It’s an iconic moment in the Disney film Cinderella when the heroine’s foot fits perfectly into the infamous shoe.
Poor downtrodden Cinders life is miraculously changed because her slender toes touch the end of that infamous glass slipper.
Back in the real world however it can sometimes be an uncomfortable squeeze into the perfect pair of heels.
They may look the part but slipping on a pair of strappy sandals can result in untold pain and misery.
After working my way through countless packets of plasters over the year as a result of wearing a pair of shoes that are less than comfortable, I have often wished for smaller, more slender feet.
But while day dreaming about the quest for a pair of killer heels that don’t kill your feet I never once considered going under the knife to make my dream a reality.
But it seems I’ve missed a trick as women are now having plastic surgery to tame their oversized trotters.
I recall only too well the frustration of trying to fit into unrealistically slim designer heels, but like most women I just accept it.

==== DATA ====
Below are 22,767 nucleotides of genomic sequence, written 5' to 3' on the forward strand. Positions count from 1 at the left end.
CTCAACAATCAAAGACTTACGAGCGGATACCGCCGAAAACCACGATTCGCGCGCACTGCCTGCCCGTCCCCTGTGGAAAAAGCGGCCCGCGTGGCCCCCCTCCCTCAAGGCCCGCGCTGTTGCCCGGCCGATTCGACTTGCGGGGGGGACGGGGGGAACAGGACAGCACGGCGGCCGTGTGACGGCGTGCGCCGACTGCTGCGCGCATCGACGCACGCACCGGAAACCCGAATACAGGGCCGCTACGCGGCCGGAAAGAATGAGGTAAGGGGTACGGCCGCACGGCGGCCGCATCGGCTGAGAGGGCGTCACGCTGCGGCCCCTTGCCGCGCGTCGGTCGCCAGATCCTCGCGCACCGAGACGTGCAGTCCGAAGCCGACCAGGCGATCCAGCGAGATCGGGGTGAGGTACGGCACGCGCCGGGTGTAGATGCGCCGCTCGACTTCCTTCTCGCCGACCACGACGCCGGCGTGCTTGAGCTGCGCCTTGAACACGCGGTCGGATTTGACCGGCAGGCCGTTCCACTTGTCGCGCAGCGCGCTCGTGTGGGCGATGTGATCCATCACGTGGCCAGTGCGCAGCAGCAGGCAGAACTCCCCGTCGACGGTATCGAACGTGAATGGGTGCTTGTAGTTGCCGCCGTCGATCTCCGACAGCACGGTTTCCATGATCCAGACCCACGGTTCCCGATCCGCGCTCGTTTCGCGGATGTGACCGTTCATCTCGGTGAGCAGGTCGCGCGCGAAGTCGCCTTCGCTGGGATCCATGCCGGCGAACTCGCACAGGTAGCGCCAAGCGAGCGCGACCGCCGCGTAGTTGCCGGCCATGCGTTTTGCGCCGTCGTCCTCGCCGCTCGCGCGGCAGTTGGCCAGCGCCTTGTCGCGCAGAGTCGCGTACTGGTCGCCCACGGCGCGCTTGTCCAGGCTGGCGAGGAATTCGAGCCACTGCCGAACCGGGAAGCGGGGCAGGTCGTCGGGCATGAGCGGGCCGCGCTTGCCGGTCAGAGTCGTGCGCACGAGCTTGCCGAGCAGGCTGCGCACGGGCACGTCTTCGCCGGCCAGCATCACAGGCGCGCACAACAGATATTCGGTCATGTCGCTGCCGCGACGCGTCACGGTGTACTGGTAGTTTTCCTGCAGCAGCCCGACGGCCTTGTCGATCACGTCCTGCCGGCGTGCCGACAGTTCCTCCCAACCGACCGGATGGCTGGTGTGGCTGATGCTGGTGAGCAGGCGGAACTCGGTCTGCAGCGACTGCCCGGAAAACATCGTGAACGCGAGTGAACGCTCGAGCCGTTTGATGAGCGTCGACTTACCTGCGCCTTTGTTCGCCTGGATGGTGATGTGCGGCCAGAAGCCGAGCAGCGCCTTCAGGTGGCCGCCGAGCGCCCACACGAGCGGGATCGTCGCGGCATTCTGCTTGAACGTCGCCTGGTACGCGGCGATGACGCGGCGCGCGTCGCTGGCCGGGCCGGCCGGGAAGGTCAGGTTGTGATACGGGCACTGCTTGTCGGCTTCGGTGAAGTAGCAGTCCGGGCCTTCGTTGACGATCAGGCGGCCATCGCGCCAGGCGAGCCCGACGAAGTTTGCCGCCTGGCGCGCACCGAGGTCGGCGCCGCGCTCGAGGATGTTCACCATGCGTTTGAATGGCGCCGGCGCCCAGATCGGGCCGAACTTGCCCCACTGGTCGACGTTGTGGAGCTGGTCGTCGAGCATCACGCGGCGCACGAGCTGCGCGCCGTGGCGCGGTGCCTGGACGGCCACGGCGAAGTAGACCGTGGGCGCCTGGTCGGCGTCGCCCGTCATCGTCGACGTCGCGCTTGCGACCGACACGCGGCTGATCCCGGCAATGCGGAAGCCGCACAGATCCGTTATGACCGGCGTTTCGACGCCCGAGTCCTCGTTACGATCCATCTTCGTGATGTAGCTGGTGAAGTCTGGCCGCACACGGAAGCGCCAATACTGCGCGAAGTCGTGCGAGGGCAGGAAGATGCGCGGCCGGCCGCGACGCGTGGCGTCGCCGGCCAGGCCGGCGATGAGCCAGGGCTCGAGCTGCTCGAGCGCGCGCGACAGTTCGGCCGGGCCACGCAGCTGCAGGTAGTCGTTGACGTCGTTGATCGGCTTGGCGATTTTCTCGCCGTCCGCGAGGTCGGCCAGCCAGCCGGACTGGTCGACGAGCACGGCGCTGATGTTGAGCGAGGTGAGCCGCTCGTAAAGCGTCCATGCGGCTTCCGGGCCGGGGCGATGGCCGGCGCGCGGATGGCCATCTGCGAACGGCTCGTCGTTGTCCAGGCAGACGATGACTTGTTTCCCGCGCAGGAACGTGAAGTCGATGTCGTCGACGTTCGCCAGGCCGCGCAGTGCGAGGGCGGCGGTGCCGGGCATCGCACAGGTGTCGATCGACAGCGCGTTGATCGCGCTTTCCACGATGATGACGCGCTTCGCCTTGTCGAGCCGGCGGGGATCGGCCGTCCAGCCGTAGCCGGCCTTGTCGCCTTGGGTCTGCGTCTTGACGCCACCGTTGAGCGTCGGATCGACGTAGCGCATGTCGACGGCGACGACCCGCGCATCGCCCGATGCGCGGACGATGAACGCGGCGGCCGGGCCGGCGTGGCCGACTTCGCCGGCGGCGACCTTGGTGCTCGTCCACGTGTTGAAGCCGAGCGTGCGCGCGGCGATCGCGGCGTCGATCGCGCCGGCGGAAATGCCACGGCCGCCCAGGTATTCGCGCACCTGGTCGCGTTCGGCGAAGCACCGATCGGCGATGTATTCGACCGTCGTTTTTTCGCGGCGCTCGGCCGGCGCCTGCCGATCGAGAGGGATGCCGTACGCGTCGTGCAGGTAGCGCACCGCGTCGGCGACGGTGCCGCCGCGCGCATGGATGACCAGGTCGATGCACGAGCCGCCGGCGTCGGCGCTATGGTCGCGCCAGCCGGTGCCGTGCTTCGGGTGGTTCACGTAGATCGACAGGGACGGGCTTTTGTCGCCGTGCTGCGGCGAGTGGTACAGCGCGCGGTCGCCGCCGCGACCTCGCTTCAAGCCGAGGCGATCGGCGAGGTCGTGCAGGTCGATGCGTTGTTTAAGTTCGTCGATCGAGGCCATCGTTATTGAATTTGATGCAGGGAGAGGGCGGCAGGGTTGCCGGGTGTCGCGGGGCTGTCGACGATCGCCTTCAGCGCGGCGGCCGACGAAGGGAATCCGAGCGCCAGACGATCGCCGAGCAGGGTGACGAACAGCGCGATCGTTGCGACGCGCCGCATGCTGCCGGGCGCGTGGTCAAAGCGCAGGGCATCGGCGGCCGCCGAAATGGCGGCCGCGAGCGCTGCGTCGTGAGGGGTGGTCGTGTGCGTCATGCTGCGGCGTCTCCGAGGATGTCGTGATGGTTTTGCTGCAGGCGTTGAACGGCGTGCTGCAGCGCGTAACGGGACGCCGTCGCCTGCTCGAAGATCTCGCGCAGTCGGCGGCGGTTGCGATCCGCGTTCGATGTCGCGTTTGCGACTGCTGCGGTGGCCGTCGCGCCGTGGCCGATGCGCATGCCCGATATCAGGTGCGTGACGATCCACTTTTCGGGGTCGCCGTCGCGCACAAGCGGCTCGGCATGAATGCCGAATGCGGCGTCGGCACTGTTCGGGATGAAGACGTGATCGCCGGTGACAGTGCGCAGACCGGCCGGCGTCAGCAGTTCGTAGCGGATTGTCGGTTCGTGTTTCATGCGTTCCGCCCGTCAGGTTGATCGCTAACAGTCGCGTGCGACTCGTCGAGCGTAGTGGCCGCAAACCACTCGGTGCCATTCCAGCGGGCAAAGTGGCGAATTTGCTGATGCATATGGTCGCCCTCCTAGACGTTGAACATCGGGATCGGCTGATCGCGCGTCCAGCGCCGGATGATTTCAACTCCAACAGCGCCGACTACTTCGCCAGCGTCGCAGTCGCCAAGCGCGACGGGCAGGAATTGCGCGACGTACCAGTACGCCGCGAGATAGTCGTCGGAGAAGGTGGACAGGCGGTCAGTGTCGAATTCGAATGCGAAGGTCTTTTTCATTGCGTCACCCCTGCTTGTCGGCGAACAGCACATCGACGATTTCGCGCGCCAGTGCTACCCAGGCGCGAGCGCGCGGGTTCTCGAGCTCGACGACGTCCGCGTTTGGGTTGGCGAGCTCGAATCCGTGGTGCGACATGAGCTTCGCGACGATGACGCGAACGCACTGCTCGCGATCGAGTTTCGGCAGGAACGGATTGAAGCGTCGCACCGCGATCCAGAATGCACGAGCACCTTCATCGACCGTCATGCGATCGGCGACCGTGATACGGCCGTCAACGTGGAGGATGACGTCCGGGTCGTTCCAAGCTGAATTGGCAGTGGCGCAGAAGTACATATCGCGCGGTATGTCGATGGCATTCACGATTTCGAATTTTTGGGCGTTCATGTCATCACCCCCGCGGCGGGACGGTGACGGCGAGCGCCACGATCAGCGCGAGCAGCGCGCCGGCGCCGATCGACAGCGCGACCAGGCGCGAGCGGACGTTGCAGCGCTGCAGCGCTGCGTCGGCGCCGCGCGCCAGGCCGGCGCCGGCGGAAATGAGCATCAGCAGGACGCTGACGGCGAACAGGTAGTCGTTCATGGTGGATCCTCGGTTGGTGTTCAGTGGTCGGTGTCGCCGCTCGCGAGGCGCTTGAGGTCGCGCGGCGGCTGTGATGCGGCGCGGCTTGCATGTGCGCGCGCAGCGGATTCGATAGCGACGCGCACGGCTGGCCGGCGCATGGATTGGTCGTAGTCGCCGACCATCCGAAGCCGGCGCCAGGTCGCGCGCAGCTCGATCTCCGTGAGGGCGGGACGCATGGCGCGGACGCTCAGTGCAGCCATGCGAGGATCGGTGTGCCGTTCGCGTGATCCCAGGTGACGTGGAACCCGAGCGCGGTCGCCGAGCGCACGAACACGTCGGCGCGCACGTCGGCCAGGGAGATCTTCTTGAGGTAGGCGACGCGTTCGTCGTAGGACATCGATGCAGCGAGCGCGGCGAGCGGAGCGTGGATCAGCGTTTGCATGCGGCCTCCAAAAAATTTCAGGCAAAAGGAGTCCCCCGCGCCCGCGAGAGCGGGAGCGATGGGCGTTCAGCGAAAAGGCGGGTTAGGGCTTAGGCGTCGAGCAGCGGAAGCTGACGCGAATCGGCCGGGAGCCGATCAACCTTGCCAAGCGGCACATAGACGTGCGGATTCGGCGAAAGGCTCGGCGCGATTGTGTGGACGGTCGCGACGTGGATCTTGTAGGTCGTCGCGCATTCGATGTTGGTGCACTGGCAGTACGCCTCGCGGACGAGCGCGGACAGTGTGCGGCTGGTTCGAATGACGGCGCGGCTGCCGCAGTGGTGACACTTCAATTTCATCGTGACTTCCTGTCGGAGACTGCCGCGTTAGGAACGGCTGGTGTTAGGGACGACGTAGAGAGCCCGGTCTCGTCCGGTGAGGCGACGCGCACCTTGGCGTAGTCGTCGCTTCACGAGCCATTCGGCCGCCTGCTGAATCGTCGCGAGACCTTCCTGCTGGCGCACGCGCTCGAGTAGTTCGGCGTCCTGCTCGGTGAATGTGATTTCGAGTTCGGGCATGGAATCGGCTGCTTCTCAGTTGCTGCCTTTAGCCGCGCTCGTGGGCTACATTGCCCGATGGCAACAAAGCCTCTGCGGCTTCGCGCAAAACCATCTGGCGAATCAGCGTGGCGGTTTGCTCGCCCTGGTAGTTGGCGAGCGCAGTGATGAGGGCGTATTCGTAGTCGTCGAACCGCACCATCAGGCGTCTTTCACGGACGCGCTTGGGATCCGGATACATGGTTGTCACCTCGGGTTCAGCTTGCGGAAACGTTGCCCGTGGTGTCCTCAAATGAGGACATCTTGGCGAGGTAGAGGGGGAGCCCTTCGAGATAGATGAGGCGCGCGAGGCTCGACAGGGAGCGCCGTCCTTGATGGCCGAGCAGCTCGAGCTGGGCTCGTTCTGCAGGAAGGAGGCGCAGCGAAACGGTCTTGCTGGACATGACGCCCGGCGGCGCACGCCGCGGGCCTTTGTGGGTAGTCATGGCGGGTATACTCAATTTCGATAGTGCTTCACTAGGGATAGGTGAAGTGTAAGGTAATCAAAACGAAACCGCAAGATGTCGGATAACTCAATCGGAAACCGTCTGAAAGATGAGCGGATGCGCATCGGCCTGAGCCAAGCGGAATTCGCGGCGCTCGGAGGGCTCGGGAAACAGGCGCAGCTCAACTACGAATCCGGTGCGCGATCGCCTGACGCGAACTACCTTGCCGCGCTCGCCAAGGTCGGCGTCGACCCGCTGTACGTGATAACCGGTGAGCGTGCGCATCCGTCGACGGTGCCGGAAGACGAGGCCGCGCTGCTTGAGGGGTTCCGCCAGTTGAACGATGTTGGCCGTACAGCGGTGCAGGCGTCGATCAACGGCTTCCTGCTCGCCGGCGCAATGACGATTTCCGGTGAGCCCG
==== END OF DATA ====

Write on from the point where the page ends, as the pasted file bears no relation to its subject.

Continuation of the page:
But others are taking more drastic action with the newest trend in cosmetic procedures “Cinderella surgery.”
But it doesn’t sound like a fairytale to me.
The surgery involves cutting open the toes, sawing the bones and then screwing them back together - just imagine the pain.
Having experienced a broken toe in the past the thought of inflicting this on myself through my own choice is quite literally toe curling.
And the surgery takes six to eight weeks to recover from - imagine calling in sick to work with that as an excuse.
The surgery can involve changing the length of toes, removing bunions and there’s even something called “toe lipo,” which is used to make a chubby toes more slender.
Apparently Sex and the City is being blamed for the increasing popularity in the surgery.
I’ve often drooled over the sight of Carrie Bradshaw in a mouth watering pair of Monolo’s, but never once thought about going under the knife in my quest for designer heel glory.
The fact that women are actually having their feet altered to better fit into designer shoes sounds like a step too far in my eyes.
Being blessed with wide size 7’s has never been my favourite thing but I seem to have navigated my way through life without feeling the need to alter them.
They say you should never judge until you’ve walked a mile in someone’s shoes - but if it involves toe breaking and joint cracking and a ridiculous price tag to boot I think I’ll quite happily give it a miss.
In fact I’d rather wear Croc’s and socks than suffer through this.